Your client is interested in how you will structure the website. Before you begin to write the HTML for your pages, it’s a good practice to create a storyboard that outlines your ideas for colors, font sizes, placement of images, hyperlinks, and sections on each page. Your storyboard and file structure should outline your homepage, inside pages, navigational scheme, and where you plan to add your form. This is a high-level design that you will be adjusting and changing throughout the quarter. You do not need to write this in HTML! In fact, it will save you time if you develop your storyboard in Word, PowerPoint, or Visio first, so you can make adjustments based on feedback.
Here are some online resources to help you think through the process:
- Why Website Storyboarding Is Important.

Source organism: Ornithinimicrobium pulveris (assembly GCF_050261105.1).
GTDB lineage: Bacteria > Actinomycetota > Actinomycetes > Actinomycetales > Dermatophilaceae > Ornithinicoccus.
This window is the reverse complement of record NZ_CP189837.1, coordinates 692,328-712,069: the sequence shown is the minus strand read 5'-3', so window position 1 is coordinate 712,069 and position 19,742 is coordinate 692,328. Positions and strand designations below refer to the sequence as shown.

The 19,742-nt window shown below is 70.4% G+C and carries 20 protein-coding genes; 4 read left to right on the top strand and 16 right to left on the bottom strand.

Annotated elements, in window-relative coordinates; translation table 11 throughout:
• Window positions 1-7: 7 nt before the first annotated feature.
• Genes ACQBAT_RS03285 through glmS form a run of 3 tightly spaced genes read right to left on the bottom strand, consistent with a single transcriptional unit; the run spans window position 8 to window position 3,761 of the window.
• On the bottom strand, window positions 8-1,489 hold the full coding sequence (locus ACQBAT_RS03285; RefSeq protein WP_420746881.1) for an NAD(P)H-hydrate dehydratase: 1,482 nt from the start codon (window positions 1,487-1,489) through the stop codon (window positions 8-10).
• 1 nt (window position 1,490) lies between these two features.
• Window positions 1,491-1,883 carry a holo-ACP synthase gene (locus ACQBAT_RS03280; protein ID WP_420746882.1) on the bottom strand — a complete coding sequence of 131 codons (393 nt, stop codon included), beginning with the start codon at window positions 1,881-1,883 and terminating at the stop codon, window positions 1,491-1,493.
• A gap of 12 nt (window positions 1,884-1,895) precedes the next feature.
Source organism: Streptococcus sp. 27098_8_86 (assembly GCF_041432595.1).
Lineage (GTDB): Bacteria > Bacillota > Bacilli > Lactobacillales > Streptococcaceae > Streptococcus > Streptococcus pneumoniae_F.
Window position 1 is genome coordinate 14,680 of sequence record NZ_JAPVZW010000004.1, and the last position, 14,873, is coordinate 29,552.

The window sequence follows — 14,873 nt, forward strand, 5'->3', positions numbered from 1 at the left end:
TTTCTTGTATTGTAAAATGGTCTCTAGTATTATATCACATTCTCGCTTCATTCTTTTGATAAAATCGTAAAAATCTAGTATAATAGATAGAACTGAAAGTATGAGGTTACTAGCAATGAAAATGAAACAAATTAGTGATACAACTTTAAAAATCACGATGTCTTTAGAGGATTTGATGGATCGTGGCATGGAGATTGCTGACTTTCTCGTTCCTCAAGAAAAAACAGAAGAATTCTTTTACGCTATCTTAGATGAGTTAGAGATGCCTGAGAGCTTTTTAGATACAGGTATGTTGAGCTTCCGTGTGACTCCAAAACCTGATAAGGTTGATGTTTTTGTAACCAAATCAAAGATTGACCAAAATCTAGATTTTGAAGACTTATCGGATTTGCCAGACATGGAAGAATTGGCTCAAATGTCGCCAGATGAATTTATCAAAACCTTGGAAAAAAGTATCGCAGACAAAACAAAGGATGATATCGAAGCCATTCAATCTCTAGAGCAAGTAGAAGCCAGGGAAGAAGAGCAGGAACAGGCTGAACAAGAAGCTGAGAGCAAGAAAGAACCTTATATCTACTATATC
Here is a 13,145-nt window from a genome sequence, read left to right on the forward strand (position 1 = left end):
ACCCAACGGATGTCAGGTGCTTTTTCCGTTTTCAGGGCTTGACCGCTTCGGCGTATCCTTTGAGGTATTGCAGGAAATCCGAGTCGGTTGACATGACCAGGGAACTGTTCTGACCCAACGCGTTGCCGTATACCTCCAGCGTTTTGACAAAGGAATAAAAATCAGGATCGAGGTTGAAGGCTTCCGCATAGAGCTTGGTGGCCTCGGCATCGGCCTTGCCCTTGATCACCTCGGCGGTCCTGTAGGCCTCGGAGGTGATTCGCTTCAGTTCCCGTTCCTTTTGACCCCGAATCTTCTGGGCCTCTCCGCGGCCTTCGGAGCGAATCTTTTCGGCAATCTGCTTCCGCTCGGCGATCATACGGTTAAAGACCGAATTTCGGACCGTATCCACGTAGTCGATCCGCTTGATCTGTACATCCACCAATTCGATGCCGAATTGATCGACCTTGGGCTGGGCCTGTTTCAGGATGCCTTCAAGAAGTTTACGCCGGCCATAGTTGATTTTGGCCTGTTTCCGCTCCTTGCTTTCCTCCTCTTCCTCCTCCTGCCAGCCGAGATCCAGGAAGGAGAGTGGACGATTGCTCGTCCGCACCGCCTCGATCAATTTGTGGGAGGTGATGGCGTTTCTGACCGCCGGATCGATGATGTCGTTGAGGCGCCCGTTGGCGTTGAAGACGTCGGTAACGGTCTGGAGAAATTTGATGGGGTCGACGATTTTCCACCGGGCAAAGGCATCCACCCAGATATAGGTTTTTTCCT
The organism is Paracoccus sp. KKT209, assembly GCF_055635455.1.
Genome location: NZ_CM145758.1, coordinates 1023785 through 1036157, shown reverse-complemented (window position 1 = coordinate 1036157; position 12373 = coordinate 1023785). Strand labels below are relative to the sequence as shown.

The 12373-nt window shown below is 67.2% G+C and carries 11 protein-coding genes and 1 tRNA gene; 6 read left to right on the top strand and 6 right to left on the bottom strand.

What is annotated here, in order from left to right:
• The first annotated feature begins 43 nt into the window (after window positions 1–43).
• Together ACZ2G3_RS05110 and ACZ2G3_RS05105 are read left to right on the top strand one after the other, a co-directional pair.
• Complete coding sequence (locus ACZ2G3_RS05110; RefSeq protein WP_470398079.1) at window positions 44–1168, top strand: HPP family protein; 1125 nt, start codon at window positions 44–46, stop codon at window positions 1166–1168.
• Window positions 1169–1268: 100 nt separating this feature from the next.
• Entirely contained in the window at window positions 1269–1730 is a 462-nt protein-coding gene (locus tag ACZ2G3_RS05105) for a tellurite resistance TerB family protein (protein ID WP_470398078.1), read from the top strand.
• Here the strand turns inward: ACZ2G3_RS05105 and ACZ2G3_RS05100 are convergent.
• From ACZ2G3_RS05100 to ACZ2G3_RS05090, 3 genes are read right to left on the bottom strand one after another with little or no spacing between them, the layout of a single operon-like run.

- How to Use PowerPoint to Create a Website Storyboard.
- Example Storyboard [PDF].
Based on your storyboard, you will begin to create your file structure for your site. It is never a good practice to keep all your files in the same folder.
For example, if you are developing a site that sells clothing for men, women, and children, you might have one folder for all the pages that house men’s clothing, another for women’s clothing, and so on.
You can create this portion in Word, indicating where each of your HTML pages will be located, as shown in Section 2.4: Links in Your Text.